15
$\begingroup$

A friend of mine showed me the following problem:

Let $\cal E$ be an ellipse whose semi major axis has length $a$ and semi minor axis has length $b$. Let $\ell_1, \ell_2$ be two parallel lines tangent to $\cal E$. Let $\cal C$ be the circle tangent to $\ell_1$, $\ell_2$, and $\cal E$. Prove that the distance between the centers of $\cal C$ and $\cal E$ is equal to $a+b$.

So far I managed to prove that if we draw the tangent line $k_1$ through $\cal E \cap \cal C$ and the tangent $k_2$ to $\cal E$ parallel to $k_1$ then the circle tangent to $k_1, k_2, \ell_1$ is tangent to $\cal E$ as well.

I'm stuck. I'd like to see some proofs, preferably non-analytic ones.

$\endgroup$
17
  • 2
    $\begingroup$ Wild guess: consider the simplest possible case where the ellipse isn't "tilted". If that works, show that rotating the ellipse can't change the distance. $\endgroup$
    – user2469
    Jul 15, 2017 at 14:50
  • 1
    $\begingroup$ I found this problem in "sangaku". $\endgroup$ Jul 15, 2017 at 14:53
  • $\begingroup$ @TakahiroWaki Could you please provide a more precise reference? Thanks. $\endgroup$
    – timon92
    Jul 15, 2017 at 15:32
  • 2
    $\begingroup$ (+1) Very nice question. Sangaku problems are well-known to be incredibly deep sometimes. $\endgroup$ Jul 15, 2017 at 16:47
  • 1
    $\begingroup$ @Narasimham: animation added to my answer. $\endgroup$ Jul 16, 2017 at 2:40

1 Answer 1

18
$\begingroup$

I have a roadmap for a simple solution through analytic geometry / trigonometry:

  1. Let us consider an ellipse $\mathcal{E}$ with equation $\frac{x^2}{a^2}+\frac{y^2}{b^2}=1$, i.e. $(x,y)=(a\cos\theta,b\sin\theta)$;
  2. Let us consider a generic point $P\in\mathcal{E}$, i.e. some $\theta\in[0,2\pi)$;
  3. Let us compute the slope of the tangent $\tau_{P}$ through $P$ and consider that the parallel tangent is $\tau_{-P}$, since in a conic the midpoints of parallel chords are aligned along a line through the center of the conic;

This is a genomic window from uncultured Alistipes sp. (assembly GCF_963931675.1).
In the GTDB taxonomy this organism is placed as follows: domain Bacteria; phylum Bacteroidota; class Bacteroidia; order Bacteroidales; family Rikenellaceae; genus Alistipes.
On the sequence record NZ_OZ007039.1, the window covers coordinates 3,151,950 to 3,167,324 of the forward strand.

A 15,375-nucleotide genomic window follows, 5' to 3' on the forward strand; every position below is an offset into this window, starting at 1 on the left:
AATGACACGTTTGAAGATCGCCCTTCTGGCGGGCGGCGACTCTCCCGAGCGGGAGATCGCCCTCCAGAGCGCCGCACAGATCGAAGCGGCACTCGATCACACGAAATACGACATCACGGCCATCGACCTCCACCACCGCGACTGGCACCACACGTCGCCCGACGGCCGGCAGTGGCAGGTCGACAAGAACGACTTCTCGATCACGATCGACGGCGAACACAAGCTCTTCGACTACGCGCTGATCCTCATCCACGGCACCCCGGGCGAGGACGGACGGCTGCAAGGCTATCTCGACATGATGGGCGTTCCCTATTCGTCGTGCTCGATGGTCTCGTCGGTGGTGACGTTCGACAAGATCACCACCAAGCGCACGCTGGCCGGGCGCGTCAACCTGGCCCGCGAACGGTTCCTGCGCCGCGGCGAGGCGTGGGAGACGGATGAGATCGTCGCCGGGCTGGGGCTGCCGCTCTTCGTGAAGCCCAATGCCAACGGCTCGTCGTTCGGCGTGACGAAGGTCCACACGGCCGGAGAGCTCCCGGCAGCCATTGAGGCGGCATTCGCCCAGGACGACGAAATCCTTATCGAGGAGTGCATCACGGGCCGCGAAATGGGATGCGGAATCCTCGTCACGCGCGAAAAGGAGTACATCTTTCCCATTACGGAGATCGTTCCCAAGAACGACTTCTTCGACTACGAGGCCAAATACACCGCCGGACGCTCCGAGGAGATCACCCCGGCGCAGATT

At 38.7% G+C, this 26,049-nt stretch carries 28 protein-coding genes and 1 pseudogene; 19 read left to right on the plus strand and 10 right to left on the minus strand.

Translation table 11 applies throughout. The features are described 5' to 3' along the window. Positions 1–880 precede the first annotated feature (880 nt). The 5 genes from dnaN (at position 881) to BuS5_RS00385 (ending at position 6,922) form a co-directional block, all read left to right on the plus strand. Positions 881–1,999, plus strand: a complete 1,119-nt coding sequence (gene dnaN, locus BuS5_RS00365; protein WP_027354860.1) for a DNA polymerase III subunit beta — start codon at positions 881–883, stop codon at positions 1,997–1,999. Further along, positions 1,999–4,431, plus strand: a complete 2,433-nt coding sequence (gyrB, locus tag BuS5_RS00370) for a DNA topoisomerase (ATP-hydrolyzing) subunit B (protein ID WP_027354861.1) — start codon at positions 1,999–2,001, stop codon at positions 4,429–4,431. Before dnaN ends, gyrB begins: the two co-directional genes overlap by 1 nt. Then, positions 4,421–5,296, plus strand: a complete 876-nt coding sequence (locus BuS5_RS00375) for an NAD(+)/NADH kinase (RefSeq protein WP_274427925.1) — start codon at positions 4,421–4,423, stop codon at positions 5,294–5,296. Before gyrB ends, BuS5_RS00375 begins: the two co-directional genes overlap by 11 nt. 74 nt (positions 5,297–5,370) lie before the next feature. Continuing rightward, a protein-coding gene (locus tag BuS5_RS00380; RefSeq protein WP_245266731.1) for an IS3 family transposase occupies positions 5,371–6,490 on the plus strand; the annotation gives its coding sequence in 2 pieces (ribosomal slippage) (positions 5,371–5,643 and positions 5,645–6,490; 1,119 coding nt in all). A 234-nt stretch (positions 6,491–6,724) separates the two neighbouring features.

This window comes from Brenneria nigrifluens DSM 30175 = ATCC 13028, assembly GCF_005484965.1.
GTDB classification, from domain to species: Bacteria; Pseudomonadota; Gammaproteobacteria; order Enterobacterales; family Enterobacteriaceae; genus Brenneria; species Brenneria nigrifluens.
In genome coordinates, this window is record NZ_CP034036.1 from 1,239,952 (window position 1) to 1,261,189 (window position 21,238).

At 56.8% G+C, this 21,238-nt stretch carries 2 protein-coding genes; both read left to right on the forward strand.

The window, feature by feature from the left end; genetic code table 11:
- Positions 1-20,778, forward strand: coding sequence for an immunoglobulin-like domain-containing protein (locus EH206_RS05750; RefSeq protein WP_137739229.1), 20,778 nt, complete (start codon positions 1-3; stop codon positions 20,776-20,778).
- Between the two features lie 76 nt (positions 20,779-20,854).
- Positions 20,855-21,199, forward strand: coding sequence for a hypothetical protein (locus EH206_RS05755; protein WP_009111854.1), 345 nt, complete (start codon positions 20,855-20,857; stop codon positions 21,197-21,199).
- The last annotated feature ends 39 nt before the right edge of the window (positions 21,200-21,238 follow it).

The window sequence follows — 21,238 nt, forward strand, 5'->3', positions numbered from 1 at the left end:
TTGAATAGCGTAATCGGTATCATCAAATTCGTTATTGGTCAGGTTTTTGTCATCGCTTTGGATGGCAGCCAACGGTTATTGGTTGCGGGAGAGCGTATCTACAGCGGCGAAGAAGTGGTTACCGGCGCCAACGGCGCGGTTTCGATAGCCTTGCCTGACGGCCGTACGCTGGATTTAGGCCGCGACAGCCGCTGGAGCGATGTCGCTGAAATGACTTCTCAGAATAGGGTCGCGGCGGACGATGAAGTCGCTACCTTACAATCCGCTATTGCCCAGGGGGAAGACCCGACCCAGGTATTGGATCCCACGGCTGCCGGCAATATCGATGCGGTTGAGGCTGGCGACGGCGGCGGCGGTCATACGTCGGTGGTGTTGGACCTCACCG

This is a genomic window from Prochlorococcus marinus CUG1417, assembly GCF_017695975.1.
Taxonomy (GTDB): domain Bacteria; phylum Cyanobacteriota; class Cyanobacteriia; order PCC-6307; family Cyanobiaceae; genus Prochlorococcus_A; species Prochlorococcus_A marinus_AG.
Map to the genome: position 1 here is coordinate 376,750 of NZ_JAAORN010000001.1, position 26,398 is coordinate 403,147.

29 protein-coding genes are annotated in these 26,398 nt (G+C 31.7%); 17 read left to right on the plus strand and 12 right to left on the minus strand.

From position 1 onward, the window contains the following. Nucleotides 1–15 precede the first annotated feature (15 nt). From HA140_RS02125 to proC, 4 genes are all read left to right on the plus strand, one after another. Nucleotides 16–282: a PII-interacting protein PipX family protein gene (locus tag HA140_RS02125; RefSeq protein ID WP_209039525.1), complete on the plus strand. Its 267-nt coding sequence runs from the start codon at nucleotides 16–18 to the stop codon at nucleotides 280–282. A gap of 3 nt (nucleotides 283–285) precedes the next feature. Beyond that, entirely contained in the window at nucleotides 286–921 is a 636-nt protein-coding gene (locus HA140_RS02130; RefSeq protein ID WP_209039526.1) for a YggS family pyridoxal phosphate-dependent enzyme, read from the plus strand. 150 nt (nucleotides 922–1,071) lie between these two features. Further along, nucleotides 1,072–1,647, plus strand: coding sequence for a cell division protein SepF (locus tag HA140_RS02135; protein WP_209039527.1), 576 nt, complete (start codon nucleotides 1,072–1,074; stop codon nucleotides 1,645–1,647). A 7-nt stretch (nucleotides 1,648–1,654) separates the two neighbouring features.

4. Let $R_\theta$ be half the distance between $\tau_P$ and $\tau_{-P}$ and $\ell_\theta$ the line through the original parallel to $\tau_P$. Let $C_\theta$ be an intersection between $\ell_\theta$ and the circle $x^2+y^2=(a+b)^2$;
  5. In order to check that $\mathcal{E}$ and the circle with radius $R_\theta$ centered at $C_\theta$ are tangent it is enough to check that a discriminant equals zero.

enter image description here

Here there are some ideas for a purely Euclidean solution:

  1. Let $Q=\mathcal{C}\cap\mathcal{E}$. First Claim: the parallelogram having sides $\tau_P,\tau_{-P},\tau_Q,\tau_{-Q}$ has its vertices on a fixed ellipse $\mathcal{E}'$, having the same foci as $\mathcal{E}$;
  2. Let $U,V$ the vertices of the previous parallelogram on $\tau_Q$. Second Claim: $C_\theta U$ and $C_\theta V$ are orthogonal tangents to $\mathcal{E}'$, so $C_\theta$ lies on the orthoptic of $\mathcal{E}'$ and has a constant distance from $O$.

enter image description here

Indeed, the first claim follows from Poncelet's porism and the second claim is just a matter of angle chasing.

Here it comes an animation, too:

enter image description here

$\endgroup$
10
  • 2
    $\begingroup$ I think these two claims lead to a solution. You have proved that $OC_\theta$ does not depend on $\theta$, so it is enough to check what happens in one particular case - e.g. the case when $C_\theta$ lies on the major axis of $\cal E$, but in this case the problem is trivial. Am I missing something? $\endgroup$
    – timon92
    Jul 15, 2017 at 17:25
  • 1
    $\begingroup$ @timon92: you are not missing anything, you are completely right. $\endgroup$ Jul 15, 2017 at 17:37
  • 2
    $\begingroup$ Thank you very much. This was incredible. $\endgroup$
    – timon92
    Jul 15, 2017 at 17:42
  • 1
    $\begingroup$ @hypergeometric: Geogebra allows that, too, one needs just a bit of patience. $\endgroup$ Jul 16, 2017 at 14:40
  • 1
    $\begingroup$ @TakahiroWaki: no, it is not. I do not see how you can prove that $OC_\theta$ is constant with an affine transformation. If you are able to do that you are probably able to prove Poncelet's porism with affine transformations only: I do not believe that's possible. $\endgroup$ Jul 19, 2017 at 8:02

Your Answer

By clicking “Post Your Answer”, you agree to our terms of service, privacy policy and cookie policy

Not the answer you're looking for? Browse other questions tagged or ask your own question.